Bear Mountain to host two Mackenzie Tour golf tournaments this summer

The measured reopening of sport has reached the Island.

The Mackenzie Tour-PGA Tour Canada, which cancelled its regular 2020 pro golf season due to the COVID-19 pandemic, said Friday it will host four tournaments for players residing in Canada.

article continues below

The Canada Life Series will feature two 54-hole events at Bear Mountain in Langford on the mountain course from Aug. 10 to 12 and valley course from Aug. 17 to 19 followed by tournaments on Sept. 2-4 and Sept. 9-11 at TPC Toronto at Osprey Valley.

Each tournament will offer a purse of $50,000 with fields of between 90 to 120. They will consist of Canadian pros and top amateurs and Mackenzie Tour-PGA Tour members of any citizenship who are already in Canada. The series champion will earn a berth into the 2021 RBC Canadian Open at St. George’s in Toronto.

It offers some salve in an otherwise lost season for aspiring Canadian pro golfers.

“It was certainly disappointing when circumstances surrounding COVID-19 required us to cancel the 2020 Mackenzie Tour season,” said Scott Pritchard, executive director of the Mackenzie Tour-PGA Tour Canada.

“We were poised for a great summer of golf, but we never lost sight of the purpose for this Tour, which is to give players opportunities. Soon after we cancelled the season, Bear Mountain reached out to us. They helped move this forward.”

The Bear Mountain tournaments will be the second and third sporting events to take place on the Island after sport shut down in March. The reopenings began last week with the first race in the Sidney Velo Cycling Club’s 17.4-kilometre time trial series, which goes every Tuesday until Sept. 1.

Each sport at each level differs in terms of physical and financial considerations regarding restarts. The B.C. Football Conference, which includes the Westshore Rebels and Vancouver Island Raiders, and Western Hockey League, which includes the Victoria Royals, have announced starting dates of Sept. 19 and Oct. 2, respectively, but both are considered optimistic because they require socially-distanced fans in attendance to be viable.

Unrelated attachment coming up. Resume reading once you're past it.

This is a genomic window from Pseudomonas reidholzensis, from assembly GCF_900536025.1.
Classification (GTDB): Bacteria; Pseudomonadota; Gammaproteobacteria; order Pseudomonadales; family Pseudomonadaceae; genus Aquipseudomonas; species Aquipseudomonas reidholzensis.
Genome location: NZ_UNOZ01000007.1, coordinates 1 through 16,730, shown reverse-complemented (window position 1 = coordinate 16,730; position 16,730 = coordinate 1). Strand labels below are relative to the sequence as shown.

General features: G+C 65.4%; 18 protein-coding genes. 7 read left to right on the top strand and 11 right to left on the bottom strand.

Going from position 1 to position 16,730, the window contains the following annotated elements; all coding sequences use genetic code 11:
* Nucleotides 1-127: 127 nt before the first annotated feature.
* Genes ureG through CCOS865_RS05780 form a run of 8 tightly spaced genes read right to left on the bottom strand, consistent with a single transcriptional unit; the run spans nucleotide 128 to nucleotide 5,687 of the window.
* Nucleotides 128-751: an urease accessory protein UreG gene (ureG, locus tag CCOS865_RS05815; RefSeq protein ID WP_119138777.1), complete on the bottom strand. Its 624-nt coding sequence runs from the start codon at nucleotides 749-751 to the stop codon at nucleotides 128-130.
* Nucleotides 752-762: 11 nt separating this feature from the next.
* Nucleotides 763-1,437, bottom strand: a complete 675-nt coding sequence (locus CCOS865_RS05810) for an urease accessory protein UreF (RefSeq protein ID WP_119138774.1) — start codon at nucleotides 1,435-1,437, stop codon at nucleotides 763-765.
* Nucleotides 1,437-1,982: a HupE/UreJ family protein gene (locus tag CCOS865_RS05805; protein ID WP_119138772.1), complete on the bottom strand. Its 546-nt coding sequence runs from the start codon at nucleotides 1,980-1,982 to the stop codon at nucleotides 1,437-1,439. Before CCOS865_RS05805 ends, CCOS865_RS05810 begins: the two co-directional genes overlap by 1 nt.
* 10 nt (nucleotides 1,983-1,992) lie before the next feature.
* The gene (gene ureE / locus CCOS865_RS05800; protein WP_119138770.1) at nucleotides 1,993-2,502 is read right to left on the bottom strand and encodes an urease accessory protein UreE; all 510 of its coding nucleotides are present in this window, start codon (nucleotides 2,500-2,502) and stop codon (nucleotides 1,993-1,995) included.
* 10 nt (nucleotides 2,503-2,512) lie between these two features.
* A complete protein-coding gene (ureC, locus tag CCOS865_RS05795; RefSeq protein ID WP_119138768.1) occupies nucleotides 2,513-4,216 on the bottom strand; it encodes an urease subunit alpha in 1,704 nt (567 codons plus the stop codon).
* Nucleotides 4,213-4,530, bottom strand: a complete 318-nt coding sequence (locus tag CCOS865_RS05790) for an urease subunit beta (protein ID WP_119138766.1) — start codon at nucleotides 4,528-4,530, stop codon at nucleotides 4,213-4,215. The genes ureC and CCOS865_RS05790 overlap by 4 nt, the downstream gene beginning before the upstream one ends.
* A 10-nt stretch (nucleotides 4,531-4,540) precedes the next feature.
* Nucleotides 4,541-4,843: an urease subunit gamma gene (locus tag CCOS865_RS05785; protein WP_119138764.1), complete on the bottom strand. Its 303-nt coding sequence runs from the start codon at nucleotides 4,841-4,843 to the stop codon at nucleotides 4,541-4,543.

Golf was the first sport to return worldwide. The Canada Life Series will adhere to the safety guidelines being practised elsewhere in the sport’s reopening. Spectators will not be allowed to watch the two Bear Mountain tournaments as per the current B.C. regulation banning gatherings of more than 50 people. There will also be no caddies and minimal volunteers.

“The intent is to limit the number of bodies on site,” said Pritchard. “We have our safety protocols and will work jointly with the protocols Bear Mountain has put in place.”

The Mackenzie Tour-PGA Tour Canada is the launching pad to the Korn Ferry Tour, which in turn is the entry portal to the PGA Tour. The Mackenzie Tour’s alumni includes 41 PGA Tour players and 232 Korn Ferry Tour players produced since 2013.

Among the regular Mackenzie Tour tournaments cancelled was the annual Victoria stop, which has been a Tour fixture since 1981 and has featured future PGA Tour players from Steve Stricker to Tony Finau. The latest, Doc Redman, has soared up the PGA charts since finishing second in Victoria last year. The 2020 version of the Victoria tournament, the DC Bank Open presented by the Times Colonist at Uplands, was scuttled last month as part of the cancelled Mackenzie Tour season.

Bear Mountain hosted PGA Tour Champions’ events in 2016 and 2017 on the mountain course. The $2.5-million Pacific Links tournaments featured former stars and current seniors such as Colin Montgomerie, John Daly, Bernhard Langer, Vijay Singh, Scott McCarron, Jerry Kelly and Lee Janzen.

Bear Mountain is also home to Golf Canada’s centralized national training centre. There will be six sponsor exemptions in each Canada Life Series tournament for national team members.

The mountain and valley courses will offer the Canada Life Series golfers varying and disparate challenges.

Rob Larocque, Bear Mountain director of golf, described the two courses as “quite diverse.”

“Jack and Steve [Nicklaus] designed them in such a way that we think the tournaments will certainly have different feels to them,” said Larocque.

The tournament director for the Bear Mountain events will be Dale Jackson.

Read Related Topics

© Copyright Times Colonist

Most Popular